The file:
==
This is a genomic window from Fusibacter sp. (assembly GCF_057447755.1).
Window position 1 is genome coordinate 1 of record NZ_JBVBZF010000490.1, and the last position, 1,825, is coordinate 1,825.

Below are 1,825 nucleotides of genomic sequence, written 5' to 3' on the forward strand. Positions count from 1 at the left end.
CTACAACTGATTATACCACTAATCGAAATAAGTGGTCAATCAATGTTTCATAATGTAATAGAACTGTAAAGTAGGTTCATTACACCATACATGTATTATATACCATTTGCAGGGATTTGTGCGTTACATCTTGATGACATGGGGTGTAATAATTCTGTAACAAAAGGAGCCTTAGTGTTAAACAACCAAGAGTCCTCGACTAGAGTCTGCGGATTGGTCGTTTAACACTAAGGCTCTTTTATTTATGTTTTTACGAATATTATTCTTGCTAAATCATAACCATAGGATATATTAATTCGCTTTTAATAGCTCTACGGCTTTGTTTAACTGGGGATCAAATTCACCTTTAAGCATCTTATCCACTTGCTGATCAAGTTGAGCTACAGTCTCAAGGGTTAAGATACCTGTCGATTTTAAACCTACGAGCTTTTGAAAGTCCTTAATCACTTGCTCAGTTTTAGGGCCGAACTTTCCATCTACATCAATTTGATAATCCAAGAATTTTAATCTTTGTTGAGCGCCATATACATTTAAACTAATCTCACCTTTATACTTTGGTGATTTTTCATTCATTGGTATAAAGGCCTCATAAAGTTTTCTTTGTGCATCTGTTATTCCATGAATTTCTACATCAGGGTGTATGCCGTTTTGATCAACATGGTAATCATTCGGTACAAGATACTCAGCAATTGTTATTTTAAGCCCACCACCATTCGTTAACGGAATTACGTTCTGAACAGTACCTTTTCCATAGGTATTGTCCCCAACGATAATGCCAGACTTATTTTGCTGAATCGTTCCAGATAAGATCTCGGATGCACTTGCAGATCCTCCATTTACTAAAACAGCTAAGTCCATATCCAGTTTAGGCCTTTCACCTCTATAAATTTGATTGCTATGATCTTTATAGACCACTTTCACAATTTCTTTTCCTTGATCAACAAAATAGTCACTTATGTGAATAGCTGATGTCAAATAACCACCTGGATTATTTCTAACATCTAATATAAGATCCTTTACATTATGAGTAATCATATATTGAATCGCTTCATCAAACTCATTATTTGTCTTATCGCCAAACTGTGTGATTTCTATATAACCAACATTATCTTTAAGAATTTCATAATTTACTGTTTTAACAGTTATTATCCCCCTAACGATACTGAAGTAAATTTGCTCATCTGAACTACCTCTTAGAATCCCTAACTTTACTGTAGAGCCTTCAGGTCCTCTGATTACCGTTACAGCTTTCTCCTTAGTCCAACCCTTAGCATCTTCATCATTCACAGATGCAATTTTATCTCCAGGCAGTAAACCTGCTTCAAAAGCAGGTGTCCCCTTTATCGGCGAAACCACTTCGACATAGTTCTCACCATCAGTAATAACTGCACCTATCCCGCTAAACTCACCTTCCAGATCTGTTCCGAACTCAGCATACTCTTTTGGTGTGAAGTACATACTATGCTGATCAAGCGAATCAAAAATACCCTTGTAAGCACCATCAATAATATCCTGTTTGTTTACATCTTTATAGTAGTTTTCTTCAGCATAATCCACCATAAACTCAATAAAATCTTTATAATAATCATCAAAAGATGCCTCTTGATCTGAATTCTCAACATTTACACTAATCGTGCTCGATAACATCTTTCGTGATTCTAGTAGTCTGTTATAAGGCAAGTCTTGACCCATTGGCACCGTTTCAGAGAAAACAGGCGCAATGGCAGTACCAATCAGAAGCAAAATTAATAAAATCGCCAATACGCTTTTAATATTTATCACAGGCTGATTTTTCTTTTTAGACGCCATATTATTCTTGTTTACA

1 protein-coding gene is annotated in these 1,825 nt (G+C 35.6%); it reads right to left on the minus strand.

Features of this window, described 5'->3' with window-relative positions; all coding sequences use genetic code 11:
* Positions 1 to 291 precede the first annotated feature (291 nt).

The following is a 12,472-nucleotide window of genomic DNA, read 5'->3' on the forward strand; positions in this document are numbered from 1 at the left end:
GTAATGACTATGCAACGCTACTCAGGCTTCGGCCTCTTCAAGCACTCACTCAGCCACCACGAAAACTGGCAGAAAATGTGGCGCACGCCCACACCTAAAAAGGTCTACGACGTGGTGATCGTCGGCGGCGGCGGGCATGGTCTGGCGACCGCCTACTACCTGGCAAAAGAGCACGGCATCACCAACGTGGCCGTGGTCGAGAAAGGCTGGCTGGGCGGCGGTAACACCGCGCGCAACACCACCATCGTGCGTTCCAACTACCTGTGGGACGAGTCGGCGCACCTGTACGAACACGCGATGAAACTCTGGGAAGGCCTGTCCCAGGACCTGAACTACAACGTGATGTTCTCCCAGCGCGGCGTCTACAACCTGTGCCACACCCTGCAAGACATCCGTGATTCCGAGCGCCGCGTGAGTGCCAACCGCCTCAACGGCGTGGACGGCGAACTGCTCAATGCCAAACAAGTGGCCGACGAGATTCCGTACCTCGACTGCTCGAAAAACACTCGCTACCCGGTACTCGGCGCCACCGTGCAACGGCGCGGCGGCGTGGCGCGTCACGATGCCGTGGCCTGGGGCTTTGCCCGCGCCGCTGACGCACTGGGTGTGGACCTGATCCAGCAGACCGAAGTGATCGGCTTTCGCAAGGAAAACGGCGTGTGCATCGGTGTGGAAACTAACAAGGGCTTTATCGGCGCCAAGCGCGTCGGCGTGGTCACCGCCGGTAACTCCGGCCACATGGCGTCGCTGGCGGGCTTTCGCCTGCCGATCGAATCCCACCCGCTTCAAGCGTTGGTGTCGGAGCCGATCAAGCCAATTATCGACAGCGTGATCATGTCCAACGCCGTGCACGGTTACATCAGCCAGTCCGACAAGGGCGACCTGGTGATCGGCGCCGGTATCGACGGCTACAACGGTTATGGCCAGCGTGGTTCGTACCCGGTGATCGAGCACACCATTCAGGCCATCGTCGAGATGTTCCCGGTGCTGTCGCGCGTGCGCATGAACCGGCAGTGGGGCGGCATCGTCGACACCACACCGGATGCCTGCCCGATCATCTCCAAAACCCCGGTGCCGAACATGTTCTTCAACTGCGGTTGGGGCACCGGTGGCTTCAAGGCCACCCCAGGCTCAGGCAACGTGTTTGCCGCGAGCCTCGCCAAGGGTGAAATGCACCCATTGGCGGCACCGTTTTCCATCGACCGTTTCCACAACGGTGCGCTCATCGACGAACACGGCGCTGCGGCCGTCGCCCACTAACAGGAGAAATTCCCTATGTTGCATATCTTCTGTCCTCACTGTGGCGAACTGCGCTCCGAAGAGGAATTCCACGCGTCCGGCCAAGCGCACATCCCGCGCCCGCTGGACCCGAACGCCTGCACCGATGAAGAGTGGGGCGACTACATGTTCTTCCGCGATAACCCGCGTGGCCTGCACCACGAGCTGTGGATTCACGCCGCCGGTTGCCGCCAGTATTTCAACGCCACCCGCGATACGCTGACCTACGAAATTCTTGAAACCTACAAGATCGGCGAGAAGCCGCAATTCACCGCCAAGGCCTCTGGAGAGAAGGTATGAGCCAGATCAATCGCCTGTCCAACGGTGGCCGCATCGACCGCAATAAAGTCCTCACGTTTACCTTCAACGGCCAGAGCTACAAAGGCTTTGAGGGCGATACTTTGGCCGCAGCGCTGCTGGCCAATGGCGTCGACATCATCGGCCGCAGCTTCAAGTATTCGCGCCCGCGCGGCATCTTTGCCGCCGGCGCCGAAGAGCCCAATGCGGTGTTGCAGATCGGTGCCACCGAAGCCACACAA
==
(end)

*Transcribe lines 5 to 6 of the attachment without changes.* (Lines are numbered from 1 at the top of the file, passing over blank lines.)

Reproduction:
1 protein-coding gene is annotated in these 1,825 nt (G+C 35.6%); it reads right to left on the minus strand.

Features of this window, described 5'->3' with window-relative positions; all coding sequences use genetic code 11: